Aims: Intracoronary adenosine (ICA) yields similar fractional flow reserve (FFR) results to the "gold standard" of intravenous adenosine (IVA). Whether they have similar prognostic significance is unknown. We therefore sought to study the prognostic value of the route of adenosine administration for the measurement of FFR in deferred coronary lesions in a large, real-world cohort. Methods and results: Five hundred and seventy-six patients with 787 lesions in whom PCI was deferred based on FFR >0.75 were studied. The primary outcome was the first major adverse cardiovascular event (MACE; defined as death, myocardial infarction [MI], or target vessel revascularisation [TVR]), and the secondary outcome was a composite of MI and target vessel failure (TVF). FFR was measured with ICA in 426 lesions and IVA in 361 lesions. Median follow-up duration was 3.2 years (interquartile range: 1.7-4.6). Propensity-matched cohorts of ICA and IVA were well matched for baseline clinical, angiographic and haemodynamic characteristics. In the propensity-matched cohort, MACE occurred in 23.5% of the ICA group and in 22.3% of the IVA group (p=0.29). On multivariate analysis, acute coronary syndrome, FFR and prior MI/revascularisation were independent predictors of MACE and MI/TVF. The route of adenosine administration was not predictive of MACE or MI/TVF. Conclusions: ICA and IVA yield similar FFR values and show comparable long-term prognostic utility in a deferred population. These findings provide confirmation that non-ischaemic FFR using a simpler ICA protocol provides prognostic data similar to the gold standard IVA.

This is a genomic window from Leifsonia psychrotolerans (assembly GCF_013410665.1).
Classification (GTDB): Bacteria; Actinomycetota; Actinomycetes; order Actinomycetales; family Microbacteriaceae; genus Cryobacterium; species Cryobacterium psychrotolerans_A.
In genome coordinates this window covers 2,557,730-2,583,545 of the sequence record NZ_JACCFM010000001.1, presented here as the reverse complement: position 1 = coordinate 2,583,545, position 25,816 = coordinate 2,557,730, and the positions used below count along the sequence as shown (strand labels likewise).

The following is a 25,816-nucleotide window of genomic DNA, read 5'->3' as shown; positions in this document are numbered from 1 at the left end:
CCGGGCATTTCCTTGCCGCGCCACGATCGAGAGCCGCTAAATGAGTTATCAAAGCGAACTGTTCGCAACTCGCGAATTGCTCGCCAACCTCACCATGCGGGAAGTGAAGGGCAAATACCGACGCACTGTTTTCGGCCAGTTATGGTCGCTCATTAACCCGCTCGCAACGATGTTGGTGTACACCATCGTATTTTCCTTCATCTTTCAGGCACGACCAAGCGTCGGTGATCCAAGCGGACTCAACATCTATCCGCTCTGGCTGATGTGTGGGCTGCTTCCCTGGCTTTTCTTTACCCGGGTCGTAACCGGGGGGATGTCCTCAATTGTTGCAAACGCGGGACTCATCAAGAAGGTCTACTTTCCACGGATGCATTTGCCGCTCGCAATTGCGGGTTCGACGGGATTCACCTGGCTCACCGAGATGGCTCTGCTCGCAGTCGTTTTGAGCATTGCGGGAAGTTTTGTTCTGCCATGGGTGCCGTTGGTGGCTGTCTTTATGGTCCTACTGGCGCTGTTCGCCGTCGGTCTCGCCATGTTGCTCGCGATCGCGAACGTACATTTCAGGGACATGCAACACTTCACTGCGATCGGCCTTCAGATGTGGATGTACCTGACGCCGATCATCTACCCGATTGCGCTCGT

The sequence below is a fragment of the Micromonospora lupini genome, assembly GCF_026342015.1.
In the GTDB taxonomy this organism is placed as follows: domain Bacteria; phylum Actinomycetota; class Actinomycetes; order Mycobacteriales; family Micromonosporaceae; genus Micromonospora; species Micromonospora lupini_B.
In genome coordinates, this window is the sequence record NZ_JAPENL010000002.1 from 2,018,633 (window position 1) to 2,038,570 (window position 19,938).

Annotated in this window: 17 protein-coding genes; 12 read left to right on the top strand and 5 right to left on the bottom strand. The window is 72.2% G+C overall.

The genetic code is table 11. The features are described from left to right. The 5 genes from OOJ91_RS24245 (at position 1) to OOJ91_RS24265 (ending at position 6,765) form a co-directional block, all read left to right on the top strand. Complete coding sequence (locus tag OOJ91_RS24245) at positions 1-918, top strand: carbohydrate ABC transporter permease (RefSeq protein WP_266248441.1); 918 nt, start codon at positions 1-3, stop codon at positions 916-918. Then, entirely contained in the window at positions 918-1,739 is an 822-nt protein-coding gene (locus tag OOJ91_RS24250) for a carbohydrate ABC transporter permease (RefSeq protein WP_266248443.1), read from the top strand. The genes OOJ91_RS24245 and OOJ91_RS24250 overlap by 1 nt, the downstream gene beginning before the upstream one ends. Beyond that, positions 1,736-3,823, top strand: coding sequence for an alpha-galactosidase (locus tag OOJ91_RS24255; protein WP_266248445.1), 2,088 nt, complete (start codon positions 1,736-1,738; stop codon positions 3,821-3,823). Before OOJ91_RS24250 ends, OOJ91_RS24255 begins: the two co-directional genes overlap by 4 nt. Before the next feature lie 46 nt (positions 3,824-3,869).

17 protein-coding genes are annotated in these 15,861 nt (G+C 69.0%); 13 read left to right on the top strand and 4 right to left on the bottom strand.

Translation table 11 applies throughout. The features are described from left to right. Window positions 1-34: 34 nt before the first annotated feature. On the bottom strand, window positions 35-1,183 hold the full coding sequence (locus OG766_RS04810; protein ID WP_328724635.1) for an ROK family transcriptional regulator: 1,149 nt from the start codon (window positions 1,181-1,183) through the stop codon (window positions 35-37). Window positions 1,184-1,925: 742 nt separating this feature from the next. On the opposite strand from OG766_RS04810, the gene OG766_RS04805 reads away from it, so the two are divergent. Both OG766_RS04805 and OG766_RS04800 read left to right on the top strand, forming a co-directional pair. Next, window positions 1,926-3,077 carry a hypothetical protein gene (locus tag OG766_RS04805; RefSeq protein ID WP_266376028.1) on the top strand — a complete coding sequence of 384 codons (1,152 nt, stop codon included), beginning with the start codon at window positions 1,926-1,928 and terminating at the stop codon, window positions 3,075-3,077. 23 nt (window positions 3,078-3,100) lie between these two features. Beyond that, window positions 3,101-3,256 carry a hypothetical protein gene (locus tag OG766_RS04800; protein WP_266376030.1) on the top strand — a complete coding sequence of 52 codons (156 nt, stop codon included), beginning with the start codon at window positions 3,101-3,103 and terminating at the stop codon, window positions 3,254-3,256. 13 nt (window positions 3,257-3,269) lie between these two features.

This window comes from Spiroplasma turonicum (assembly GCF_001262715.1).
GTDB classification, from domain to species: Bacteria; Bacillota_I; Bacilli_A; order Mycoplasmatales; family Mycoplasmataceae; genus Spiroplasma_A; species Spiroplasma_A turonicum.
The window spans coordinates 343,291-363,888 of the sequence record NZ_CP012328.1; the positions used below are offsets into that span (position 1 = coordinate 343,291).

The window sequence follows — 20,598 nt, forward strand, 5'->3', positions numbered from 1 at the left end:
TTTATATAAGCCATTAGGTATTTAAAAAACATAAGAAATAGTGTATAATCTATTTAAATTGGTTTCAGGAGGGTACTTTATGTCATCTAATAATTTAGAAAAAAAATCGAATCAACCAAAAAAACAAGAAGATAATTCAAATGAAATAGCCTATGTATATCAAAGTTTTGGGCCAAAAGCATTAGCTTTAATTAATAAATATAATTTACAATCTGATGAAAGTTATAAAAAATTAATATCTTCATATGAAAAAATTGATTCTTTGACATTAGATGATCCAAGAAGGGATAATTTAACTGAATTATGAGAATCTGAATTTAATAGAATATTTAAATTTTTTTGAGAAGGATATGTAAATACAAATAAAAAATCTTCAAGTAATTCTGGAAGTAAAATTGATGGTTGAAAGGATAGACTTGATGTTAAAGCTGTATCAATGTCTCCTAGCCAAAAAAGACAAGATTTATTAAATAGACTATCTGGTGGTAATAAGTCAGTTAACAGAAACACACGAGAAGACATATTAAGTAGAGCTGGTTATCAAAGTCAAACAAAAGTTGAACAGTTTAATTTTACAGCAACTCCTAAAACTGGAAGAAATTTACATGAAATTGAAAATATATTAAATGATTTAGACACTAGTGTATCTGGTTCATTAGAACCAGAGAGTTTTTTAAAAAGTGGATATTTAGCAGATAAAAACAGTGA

- Adjunctive pharmacotherapy
- Fractional flow reserve
ASJC Scopus subject areas
- Cardiology and Cardiovascular Medicine